A year after its installation at the gateway to College Green, acclaimed artist Simone Leigh’s Brick House received its warmest welcome this past weekend as part of Homecoming 2021. President Amy Gutmann, along with Penn students, faculty, staff, alumni, and friends, gathered Saturday at 34th and Walnut streets and online to officially dedicate the 16-foot-high, 5,900-pound bronze sculpture.
With an eye toward the towering, cherished artwork next to her, Gutmann couldn’t help but refer to it as “magnificent” and “breathtaking.” “All I want to do is look at it,” she said, “and think about what it represents for our campus, for our city, our country, our world.”
A piece that produces “thought-provoking awe,” said Gutmann, “this is a sculpture that is at once dazzling, it’s daring, and it is dramatic.” It provides a “striking image of strength, of grace, of mystery, and of resilience on our campus,” she added.
Gutmann proceeded to thank alumni Glenn and Amanda Fuhrman whose vision and generosity helped gift Brick House to Penn, and lauded Leigh, who Gutmann aptly called “one of the most consequential artists of our time, bar none.” Leigh, whose work has been represented in major museums, galleries, and exhibition spaces, including a solo exhibit at The Guggenheim in New York City, was recently named the first Black woman to represent the U.S. at the 2022 Venice Biennale.
The best art, indeed, signals different meanings to different people, based on their unique experiences. Brick House has already been, and will continue to be, a symbol to inspire “countless conversations” about its meaning, Gutmann said. Abundantly open to interpretation, Gutmann welcomed members of the Penn community to share their own personal perspectives with those joined together for the program.
University Chaplain Chaz Howard, also Penn’s Vice President for Social Equity and Community and a proud Penn alumnus, along with co-chairs of the James Brister Society Patricia Martin and Michael L. Barrett, described how grateful they are for how far Penn has come, celebrating with Brick House Black femininity and Black beauty on a campus today that long ago wouldn’t think of it. The best way to heal and move forward, said Martin, is to “superimpose new memories and traditions on the previous ones.”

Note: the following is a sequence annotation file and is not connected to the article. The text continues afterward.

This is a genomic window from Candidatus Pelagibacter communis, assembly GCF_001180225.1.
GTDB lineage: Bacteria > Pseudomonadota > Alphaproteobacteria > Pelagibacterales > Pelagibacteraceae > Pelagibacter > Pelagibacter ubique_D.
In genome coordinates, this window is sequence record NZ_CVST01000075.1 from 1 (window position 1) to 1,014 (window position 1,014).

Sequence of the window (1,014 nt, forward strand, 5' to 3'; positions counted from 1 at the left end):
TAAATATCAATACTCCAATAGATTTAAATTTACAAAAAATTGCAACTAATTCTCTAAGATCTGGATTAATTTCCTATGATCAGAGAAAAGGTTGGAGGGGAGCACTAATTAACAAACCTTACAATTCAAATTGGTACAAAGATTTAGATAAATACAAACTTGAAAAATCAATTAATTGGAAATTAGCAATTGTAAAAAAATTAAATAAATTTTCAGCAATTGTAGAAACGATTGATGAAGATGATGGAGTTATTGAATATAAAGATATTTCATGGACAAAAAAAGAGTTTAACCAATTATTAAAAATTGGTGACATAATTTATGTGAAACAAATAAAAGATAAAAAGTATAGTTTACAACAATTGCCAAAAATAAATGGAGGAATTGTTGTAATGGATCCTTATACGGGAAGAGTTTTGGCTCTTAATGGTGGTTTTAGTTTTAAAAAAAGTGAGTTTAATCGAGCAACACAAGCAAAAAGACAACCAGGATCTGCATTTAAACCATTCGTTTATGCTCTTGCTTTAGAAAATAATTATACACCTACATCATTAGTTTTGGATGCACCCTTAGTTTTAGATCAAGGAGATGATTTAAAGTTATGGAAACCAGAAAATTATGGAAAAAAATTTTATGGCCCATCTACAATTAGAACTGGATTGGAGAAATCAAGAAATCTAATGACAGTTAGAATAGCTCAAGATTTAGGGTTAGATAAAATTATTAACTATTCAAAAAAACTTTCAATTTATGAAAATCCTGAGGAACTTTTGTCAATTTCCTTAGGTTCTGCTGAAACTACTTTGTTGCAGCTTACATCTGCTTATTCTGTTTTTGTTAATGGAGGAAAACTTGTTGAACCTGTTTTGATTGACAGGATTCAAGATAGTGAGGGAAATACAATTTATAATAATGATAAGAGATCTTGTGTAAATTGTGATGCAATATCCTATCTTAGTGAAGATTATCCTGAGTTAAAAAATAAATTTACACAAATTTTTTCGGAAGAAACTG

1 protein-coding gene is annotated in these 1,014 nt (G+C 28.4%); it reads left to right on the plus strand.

Barrett continued: “The reality is, in this environment, where the country, and our nation, and our world continues to be divisive, this is an opportunity to bring us together. I think about inclusiveness, and I think about where we are going.”
Senior College of Arts and Sciences student Taya Lowery-Williams, who is studying international relations, also spoke to the group, noting that one of the most important organizations she’s involved in on campus is UMOJA, helping Black students feel supported, heard, and appreciated.
“But one thing that I think we overlook in doing this work, and in making sure students have the resources that they need, is the need for celebration,” Lowery-Williams said. “Sometimes you don’t want to think about overcoming your hardships or the challenges that you’ve been through; you want to celebrate your accomplishments, who you are, your own beauty, your heritage. To me this statue is a celebration. It’s a celebration of Black women, it’s a celebration of our beauty, it’s a celebration of our presence on this campus.”